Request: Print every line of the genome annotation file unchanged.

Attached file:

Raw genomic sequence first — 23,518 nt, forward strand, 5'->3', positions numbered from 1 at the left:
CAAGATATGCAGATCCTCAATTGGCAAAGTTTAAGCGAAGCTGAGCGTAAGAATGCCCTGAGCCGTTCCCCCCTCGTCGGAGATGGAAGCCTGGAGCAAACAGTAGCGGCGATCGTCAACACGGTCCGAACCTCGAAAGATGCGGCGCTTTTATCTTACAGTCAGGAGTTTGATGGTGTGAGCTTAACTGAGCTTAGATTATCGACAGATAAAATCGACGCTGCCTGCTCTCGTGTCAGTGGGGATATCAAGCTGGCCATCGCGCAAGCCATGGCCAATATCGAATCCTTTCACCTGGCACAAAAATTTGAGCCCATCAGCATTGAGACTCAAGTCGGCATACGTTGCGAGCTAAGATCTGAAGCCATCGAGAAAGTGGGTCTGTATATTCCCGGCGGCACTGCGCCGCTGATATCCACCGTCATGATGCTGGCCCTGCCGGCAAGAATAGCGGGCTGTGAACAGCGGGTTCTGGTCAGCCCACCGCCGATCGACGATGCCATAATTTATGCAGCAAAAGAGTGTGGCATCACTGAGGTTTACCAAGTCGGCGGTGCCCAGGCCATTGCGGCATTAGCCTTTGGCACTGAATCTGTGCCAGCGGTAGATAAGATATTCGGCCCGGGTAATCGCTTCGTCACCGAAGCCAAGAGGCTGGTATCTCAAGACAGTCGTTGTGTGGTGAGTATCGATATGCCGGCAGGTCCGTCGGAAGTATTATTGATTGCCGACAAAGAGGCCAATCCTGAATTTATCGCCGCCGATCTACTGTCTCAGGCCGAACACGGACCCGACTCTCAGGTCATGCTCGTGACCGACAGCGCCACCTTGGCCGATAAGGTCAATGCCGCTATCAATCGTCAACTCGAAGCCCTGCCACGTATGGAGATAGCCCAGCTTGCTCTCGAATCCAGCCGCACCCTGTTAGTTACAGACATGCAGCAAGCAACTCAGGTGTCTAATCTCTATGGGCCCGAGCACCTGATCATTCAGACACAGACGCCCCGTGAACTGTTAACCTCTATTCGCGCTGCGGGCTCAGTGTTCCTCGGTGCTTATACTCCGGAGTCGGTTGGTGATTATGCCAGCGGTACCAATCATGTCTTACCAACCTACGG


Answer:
Raw genomic sequence first — 23,518 nt, forward strand, 5'->3', positions numbered from 1 at the left:
CAAGATATGCAGATCCTCAATTGGCAAAGTTTAAGCGAAGCTGAGCGTAAGAATGCCCTGAGCCGTTCCCCCCTCGTCGGAGATGGAAGCCTGGAGCAAACAGTAGCGGCGATCGTCAACACGGTCCGAACCTCGAAAGATGCGGCGCTTTTATCTTACAGTCAGGAGTTTGATGGTGTGAGCTTAACTGAGCTTAGATTATCGACAGATAAAATCGACGCTGCCTGCTCTCGTGTCAGTGGGGATATCAAGCTGGCCATCGCGCAAGCCATGGCCAATATCGAATCCTTTCACCTGGCACAAAAATTTGAGCCCATCAGCATTGAGACTCAAGTCGGCATACGTTGCGAGCTAAGATCTGAAGCCATCGAGAAAGTGGGTCTGTATATTCCCGGCGGCACTGCGCCGCTGATATCCACCGTCATGATGCTGGCCCTGCCGGCAAGAATAGCGGGCTGTGAACAGCGGGTTCTGGTCAGCCCACCGCCGATCGACGATGCCATAATTTATGCAGCAAAAGAGTGTGGCATCACTGAGGTTTACCAAGTCGGCGGTGCCCAGGCCATTGCGGCATTAGCCTTTGGCACTGAATCTGTGCCAGCGGTAGATAAGATATTCGGCCCGGGTAATCGCTTCGTCACCGAAGCCAAGAGGCTGGTATCTCAAGACAGTCGTTGTGTGGTGAGTATCGATATGCCGGCAGGTCCGTCGGAAGTATTATTGATTGCCGACAAAGAGGCCAATCCTGAATTTATCGCCGCCGATCTACTGTCTCAGGCCGAACACGGACCCGACTCTCAGGTCATGCTCGTGACCGACAGCGCCACCTTGGCCGATAAGGTCAATGCCGCTATCAATCGTCAACTCGAAGCCCTGCCACGTATGGAGATAGCCCAGCTTGCTCTCGAATCCAGCCGCACCCTGTTAGTTACAGACATGCAGCAAGCAACTCAGGTGTCTAATCTCTATGGGCCCGAGCACCTGATCATTCAGACACAGACGCCCCGTGAACTGTTAACCTCTATTCGCGCTGCGGGCTCAGTGTTCCTCGGTGCTTATACTCCGGAGTCGGTTGGTGATTATGCCAGCGGTACCAATCATGTCTTACCAACCTACGG